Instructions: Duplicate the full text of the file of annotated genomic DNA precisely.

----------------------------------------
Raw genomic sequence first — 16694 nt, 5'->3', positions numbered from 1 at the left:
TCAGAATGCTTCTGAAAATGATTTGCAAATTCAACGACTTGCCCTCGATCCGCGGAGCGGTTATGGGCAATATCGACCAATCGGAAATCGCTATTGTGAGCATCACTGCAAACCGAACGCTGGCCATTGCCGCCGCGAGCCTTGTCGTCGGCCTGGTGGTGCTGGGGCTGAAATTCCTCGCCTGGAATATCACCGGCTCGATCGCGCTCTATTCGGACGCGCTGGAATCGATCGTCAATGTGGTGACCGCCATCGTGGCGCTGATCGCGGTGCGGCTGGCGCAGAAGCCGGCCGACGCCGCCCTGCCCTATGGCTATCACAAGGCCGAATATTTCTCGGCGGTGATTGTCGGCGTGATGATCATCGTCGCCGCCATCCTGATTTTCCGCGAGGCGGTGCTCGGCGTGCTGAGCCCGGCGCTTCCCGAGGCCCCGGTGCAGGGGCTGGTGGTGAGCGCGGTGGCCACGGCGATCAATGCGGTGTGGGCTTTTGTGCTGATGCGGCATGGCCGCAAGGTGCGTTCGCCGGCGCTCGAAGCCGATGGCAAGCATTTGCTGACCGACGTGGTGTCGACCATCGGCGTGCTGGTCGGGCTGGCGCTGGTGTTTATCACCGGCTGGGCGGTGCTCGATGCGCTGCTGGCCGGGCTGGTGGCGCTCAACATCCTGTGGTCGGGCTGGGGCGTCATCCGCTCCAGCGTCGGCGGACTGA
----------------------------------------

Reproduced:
Raw genomic sequence first — 16694 nt, 5'->3', positions numbered from 1 at the left:
TCAGAATGCTTCTGAAAATGATTTGCAAATTCAACGACTTGCCCTCGATCCGCGGAGCGGTTATGGGCAATATCGACCAATCGGAAATCGCTATTGTGAGCATCACTGCAAACCGAACGCTGGCCATTGCCGCCGCGAGCCTTGTCGTCGGCCTGGTGGTGCTGGGGCTGAAATTCCTCGCCTGGAATATCACCGGCTCGATCGCGCTCTATTCGGACGCGCTGGAATCGATCGTCAATGTGGTGACCGCCATCGTGGCGCTGATCGCGGTGCGGCTGGCGCAGAAGCCGGCCGACGCCGCCCTGCCCTATGGCTATCACAAGGCCGAATATTTCTCGGCGGTGATTGTCGGCGTGATGATCATCGTCGCCGCCATCCTGATTTTCCGCGAGGCGGTGCTCGGCGTGCTGAGCCCGGCGCTTCCCGAGGCCCCGGTGCAGGGGCTGGTGGTGAGCGCGGTGGCCACGGCGATCAATGCGGTGTGGGCTTTTGTGCTGATGCGGCATGGCCGCAAGGTGCGTTCGCCGGCGCTCGAAGCCGATGGCAAGCATTTGCTGACCGACGTGGTGTCGACCATCGGCGTGCTGGTCGGGCTGGCGCTGGTGTTTATCACCGGCTGGGCGGTGCTCGATGCGCTGCTGGCCGGGCTGGTGGCGCTCAACATCCTGTGGTCGGGCTGGGGCGTCATCCGCTCCAGCGTCGGCGGACTGA